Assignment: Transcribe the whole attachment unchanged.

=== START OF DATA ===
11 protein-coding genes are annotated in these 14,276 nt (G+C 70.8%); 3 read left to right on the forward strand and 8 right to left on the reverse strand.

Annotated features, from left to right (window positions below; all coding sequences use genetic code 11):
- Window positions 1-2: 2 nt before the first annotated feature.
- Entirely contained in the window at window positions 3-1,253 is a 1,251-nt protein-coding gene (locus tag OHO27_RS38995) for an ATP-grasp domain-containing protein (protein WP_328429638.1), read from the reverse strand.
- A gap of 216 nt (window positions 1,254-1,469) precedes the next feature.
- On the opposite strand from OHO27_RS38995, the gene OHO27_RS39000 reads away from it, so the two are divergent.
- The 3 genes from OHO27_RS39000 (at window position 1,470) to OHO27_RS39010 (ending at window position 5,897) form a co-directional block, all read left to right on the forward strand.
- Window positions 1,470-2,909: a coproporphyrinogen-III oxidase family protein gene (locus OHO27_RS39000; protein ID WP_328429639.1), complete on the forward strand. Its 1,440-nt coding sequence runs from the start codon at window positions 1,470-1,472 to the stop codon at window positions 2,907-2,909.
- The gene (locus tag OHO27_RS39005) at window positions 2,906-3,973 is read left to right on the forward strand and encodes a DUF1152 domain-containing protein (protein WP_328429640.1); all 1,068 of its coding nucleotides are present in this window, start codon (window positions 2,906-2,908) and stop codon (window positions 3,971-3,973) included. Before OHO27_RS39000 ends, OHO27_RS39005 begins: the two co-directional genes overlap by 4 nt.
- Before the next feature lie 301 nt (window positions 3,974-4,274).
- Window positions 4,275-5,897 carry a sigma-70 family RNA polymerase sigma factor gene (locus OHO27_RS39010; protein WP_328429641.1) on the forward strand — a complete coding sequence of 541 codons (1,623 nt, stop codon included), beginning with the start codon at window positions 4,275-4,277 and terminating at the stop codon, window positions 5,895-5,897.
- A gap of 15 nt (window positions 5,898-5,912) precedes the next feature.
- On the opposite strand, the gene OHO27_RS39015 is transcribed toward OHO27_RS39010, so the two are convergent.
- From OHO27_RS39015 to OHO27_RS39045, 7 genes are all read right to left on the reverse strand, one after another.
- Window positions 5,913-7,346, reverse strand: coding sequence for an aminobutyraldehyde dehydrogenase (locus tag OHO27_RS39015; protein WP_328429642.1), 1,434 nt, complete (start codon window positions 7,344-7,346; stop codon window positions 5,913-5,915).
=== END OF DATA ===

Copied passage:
11 protein-coding genes are annotated in these 14,276 nt (G+C 70.8%); 3 read left to right on the forward strand and 8 right to left on the reverse strand.

Annotated features, from left to right (window positions below; all coding sequences use genetic code 11):
- Window positions 1-2: 2 nt before the first annotated feature.
- Entirely contained in the window at window positions 3-1,253 is a 1,251-nt protein-coding gene (locus tag OHO27_RS38995) for an ATP-grasp domain-containing protein (protein WP_328429638.1), read from the reverse strand.
- A gap of 216 nt (window positions 1,254-1,469) precedes the next feature.
- On the opposite strand from OHO27_RS38995, the gene OHO27_RS39000 reads away from it, so the two are divergent.
- The 3 genes from OHO27_RS39000 (at window position 1,470) to OHO27_RS39010 (ending at window position 5,897) form a co-directional block, all read left to right on the forward strand.
- Window positions 1,470-2,909: a coproporphyrinogen-III oxidase family protein gene (locus OHO27_RS39000; protein ID WP_328429639.1), complete on the forward strand. Its 1,440-nt coding sequence runs from the start codon at window positions 1,470-1,472 to the stop codon at window positions 2,907-2,909.
- The gene (locus tag OHO27_RS39005) at window positions 2,906-3,973 is read left to right on the forward strand and encodes a DUF1152 domain-containing protein (protein WP_328429640.1); all 1,068 of its coding nucleotides are present in this window, start codon (window positions 2,906-2,908) and stop codon (window positions 3,971-3,973) included. Before OHO27_RS39000 ends, OHO27_RS39005 begins: the two co-directional genes overlap by 4 nt.
- Before the next feature lie 301 nt (window positions 3,974-4,274).
- Window positions 4,275-5,897 carry a sigma-70 family RNA polymerase sigma factor gene (locus OHO27_RS39010; protein WP_328429641.1) on the forward strand — a complete coding sequence of 541 codons (1,623 nt, stop codon included), beginning with the start codon at window positions 4,275-4,277 and terminating at the stop codon, window positions 5,895-5,897.
- A gap of 15 nt (window positions 5,898-5,912) precedes the next feature.
- On the opposite strand, the gene OHO27_RS39015 is transcribed toward OHO27_RS39010, so the two are convergent.
- From OHO27_RS39015 to OHO27_RS39045, 7 genes are all read right to left on the reverse strand, one after another.
- Window positions 5,913-7,346, reverse strand: coding sequence for an aminobutyraldehyde dehydrogenase (locus tag OHO27_RS39015; protein WP_328429642.1), 1,434 nt, complete (start codon window positions 7,344-7,346; stop codon window positions 5,913-5,915).